There are uncomfortable truths we should tell ourselves and here are a few:
1. No govt across the three tiers is interested in talent management and human capacity development;
2. Our infrastructure development model is framed to line pockets;
3. Poverty of ideas is our bane
Last week, Gov Wike was attacked, and rightly too, for gifting public fund to a performing artiste and his gang of revellers for an award that has drawn global and local accolades to him and his craft. Wike's gift highlights the hollowness of our governance approach
In a country like Nigeria, talents are bound to break out; but the number that breaks out in trickles depends largely on the capacities of individuals than on the institutional supports of states' governance structures. Here lies our tragedy.
Governments do not create talents; but what they do is create the environment for talents to be discovered, nurtured and supported. It is the institutional framework for discovery, nurture and support that helps to expand talent pool. They don't throw money at finished products
If you ask Gov Wike and his supporters who are clapping back with "na una money" his policy on talent management and human capacity development, the response would likely be silence.
We need to ask the question still and shock them with examples from elsewhere
Governments everywhere recognise the imperative of optimizing their internal efficiencies and the efficiences of sectors external to them. It is for this reason many governments are implementing carefully thought out policies and schemes on talent management
Government cannot manage talents external to it without first nurturing and managing talents within itself. Go to the UK and see what the government is doing by first optimizing talents inside government. Then, look beyond government and see what it is doing to optimize talents
Outside government. You don't need to travel to London, just google and search for civil service talent management. Also search for the Office for Talent (OfT) created last year that operates from inside Downing Street. Let's shock you.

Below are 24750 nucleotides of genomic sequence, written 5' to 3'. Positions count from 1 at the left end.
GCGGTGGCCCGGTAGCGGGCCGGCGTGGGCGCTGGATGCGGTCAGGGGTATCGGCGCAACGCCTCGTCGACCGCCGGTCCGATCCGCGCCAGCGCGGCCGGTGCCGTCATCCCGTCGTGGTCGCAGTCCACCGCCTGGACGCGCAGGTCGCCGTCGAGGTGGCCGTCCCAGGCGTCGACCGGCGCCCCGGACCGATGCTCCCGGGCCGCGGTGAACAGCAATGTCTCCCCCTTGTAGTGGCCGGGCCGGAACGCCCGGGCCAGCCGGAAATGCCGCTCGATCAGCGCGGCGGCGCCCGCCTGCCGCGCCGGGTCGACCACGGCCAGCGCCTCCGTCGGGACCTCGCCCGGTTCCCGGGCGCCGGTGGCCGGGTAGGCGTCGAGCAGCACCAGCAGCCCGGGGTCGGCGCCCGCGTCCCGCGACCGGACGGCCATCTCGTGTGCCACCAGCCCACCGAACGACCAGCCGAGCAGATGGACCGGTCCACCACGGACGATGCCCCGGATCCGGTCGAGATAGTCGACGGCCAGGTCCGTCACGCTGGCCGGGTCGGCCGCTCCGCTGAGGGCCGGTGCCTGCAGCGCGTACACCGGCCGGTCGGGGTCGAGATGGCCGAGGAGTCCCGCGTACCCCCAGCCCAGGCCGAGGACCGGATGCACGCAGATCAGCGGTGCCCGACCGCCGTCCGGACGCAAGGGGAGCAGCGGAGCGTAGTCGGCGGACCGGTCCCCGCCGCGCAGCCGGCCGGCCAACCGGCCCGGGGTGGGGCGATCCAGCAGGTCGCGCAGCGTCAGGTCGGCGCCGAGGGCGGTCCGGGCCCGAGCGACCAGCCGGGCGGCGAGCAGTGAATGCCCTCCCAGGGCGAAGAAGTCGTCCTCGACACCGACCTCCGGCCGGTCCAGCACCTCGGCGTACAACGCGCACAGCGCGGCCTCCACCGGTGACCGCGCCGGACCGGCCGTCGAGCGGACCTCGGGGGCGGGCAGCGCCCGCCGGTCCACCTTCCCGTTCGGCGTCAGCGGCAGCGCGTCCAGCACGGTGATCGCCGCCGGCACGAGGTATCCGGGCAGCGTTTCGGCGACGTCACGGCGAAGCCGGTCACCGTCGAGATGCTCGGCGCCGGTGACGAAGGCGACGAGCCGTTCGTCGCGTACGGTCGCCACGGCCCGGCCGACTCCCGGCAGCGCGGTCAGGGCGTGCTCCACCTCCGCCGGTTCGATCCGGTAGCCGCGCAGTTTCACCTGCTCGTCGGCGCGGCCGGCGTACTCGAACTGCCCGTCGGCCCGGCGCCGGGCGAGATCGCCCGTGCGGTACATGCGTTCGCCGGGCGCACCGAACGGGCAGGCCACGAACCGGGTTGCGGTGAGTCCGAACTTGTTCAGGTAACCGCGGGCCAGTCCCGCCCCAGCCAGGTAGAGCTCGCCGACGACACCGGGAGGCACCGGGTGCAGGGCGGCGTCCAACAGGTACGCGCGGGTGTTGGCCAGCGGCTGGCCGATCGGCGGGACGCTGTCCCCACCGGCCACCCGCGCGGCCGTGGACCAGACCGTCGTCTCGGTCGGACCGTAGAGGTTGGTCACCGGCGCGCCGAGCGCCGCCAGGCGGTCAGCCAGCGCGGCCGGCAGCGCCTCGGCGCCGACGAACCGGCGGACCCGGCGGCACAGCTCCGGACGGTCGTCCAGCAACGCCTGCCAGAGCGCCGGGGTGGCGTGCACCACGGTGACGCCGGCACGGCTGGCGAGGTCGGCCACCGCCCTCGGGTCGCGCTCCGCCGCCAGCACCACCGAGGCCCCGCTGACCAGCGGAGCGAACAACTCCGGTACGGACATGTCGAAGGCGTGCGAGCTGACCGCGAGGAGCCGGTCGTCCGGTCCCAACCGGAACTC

From 2023/2024 the OfT is expected to have a funding stream that will rise to £22b. This is aside £280m for R&D and £300m for upgrading research institutions. Country where leaders think about the future. Not here.
Let us shock you the more. Under the scheme, people coming to do PhD in the UK will be allowed to work for up to three years after their studies.
Isn't this a scheme that will poach our very best? Right.
Flip the coin. Our civil service is peopled by dead woods. Stagnant.
But our leaders say we need bridges and flyovers. Some are building death traps they call bridges. Go to Awka. Or bridges that create more traffic jams. Go to Awka as well.
There are no hospitals or research institutions. No cultural centres or arts councils to harness talents
This is the type of development model our leaders are promoting. The boast is simply this: my bridge is bigger than yours.
Airport is the new fad. Well done, Governors Airports.
Talent management and human capital investments have no corruption returns. Bridges do.
Folks, we have a fundamental problem that will live with us for a long time: poverty of ideas. We aren't thinking, so we suffer from this poverty, which also pervades our exchanges on these streets.

Gbegiri, Ofe Nsala and Tuwo ideas won't grow our country
Good morning from the sanctum sanctorum of the shrine.

May the gods protect you all, folks.


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More from @AbdulMahmud01

29 Mar
From your bio, you are a drug rehab campaigner, isn't it?